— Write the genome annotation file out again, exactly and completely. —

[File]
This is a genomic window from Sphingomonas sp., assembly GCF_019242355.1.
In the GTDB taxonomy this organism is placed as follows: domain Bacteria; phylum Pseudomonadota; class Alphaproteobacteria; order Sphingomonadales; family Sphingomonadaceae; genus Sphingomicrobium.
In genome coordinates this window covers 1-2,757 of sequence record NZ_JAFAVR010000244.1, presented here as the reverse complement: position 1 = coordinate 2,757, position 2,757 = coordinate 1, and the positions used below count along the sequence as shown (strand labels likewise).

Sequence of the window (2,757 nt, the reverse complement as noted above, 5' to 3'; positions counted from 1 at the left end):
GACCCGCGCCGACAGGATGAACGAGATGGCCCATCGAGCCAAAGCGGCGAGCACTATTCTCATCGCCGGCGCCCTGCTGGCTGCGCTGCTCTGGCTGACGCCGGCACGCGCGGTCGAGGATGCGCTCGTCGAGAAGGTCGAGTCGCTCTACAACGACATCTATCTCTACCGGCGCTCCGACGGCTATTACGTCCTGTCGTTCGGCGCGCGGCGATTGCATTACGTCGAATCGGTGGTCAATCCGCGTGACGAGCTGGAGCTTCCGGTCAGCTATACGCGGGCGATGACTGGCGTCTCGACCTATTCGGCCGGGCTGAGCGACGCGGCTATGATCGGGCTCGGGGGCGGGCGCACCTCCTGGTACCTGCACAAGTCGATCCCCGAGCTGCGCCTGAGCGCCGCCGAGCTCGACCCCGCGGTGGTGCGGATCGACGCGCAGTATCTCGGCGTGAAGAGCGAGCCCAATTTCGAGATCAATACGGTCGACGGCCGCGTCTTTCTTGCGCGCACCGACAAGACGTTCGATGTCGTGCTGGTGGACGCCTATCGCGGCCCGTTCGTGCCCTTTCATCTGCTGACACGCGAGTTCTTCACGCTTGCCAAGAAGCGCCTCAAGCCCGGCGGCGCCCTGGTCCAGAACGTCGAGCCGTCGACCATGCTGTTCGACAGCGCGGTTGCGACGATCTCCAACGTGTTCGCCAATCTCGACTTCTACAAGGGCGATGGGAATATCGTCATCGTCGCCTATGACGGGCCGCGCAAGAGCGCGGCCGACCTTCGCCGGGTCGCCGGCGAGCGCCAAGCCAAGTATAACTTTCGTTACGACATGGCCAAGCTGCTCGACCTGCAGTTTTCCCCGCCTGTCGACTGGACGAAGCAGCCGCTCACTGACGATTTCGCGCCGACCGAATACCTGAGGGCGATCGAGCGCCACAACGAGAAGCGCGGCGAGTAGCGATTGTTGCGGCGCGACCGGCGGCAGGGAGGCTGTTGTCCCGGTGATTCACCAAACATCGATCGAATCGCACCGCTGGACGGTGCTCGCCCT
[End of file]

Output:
This is a genomic window from Sphingomonas sp., assembly GCF_019242355.1.
In the GTDB taxonomy this organism is placed as follows: domain Bacteria; phylum Pseudomonadota; class Alphaproteobacteria; order Sphingomonadales; family Sphingomonadaceae; genus Sphingomicrobium.
In genome coordinates this window covers 1-2,757 of sequence record NZ_JAFAVR010000244.1, presented here as the reverse complement: position 1 = coordinate 2,757, position 2,757 = coordinate 1, and the positions used below count along the sequence as shown (strand labels likewise).

Sequence of the window (2,757 nt, the reverse complement as noted above, 5' to 3'; positions counted from 1 at the left end):
GACCCGCGCCGACAGGATGAACGAGATGGCCCATCGAGCCAAAGCGGCGAGCACTATTCTCATCGCCGGCGCCCTGCTGGCTGCGCTGCTCTGGCTGACGCCGGCACGCGCGGTCGAGGATGCGCTCGTCGAGAAGGTCGAGTCGCTCTACAACGACATCTATCTCTACCGGCGCTCCGACGGCTATTACGTCCTGTCGTTCGGCGCGCGGCGATTGCATTACGTCGAATCGGTGGTCAATCCGCGTGACGAGCTGGAGCTTCCGGTCAGCTATACGCGGGCGATGACTGGCGTCTCGACCTATTCGGCCGGGCTGAGCGACGCGGCTATGATCGGGCTCGGGGGCGGGCGCACCTCCTGGTACCTGCACAAGTCGATCCCCGAGCTGCGCCTGAGCGCCGCCGAGCTCGACCCCGCGGTGGTGCGGATCGACGCGCAGTATCTCGGCGTGAAGAGCGAGCCCAATTTCGAGATCAATACGGTCGACGGCCGCGTCTTTCTTGCGCGCACCGACAAGACGTTCGATGTCGTGCTGGTGGACGCCTATCGCGGCCCGTTCGTGCCCTTTCATCTGCTGACACGCGAGTTCTTCACGCTTGCCAAGAAGCGCCTCAAGCCCGGCGGCGCCCTGGTCCAGAACGTCGAGCCGTCGACCATGCTGTTCGACAGCGCGGTTGCGACGATCTCCAACGTGTTCGCCAATCTCGACTTCTACAAGGGCGATGGGAATATCGTCATCGTCGCCTATGACGGGCCGCGCAAGAGCGCGGCCGACCTTCGCCGGGTCGCCGGCGAGCGCCAAGCCAAGTATAACTTTCGTTACGACATGGCCAAGCTGCTCGACCTGCAGTTTTCCCCGCCTGTCGACTGGACGAAGCAGCCGCTCACTGACGATTTCGCGCCGACCGAATACCTGAGGGCGATCGAGCGCCACAACGAGAAGCGCGGCGAGTAGCGATTGTTGCGGCGCGACCGGCGGCAGGGAGGCTGTTGTCCCGGTGATTCACCAAACATCGATCGAATCGCACCGCTGGACGGTGCTCGCCCT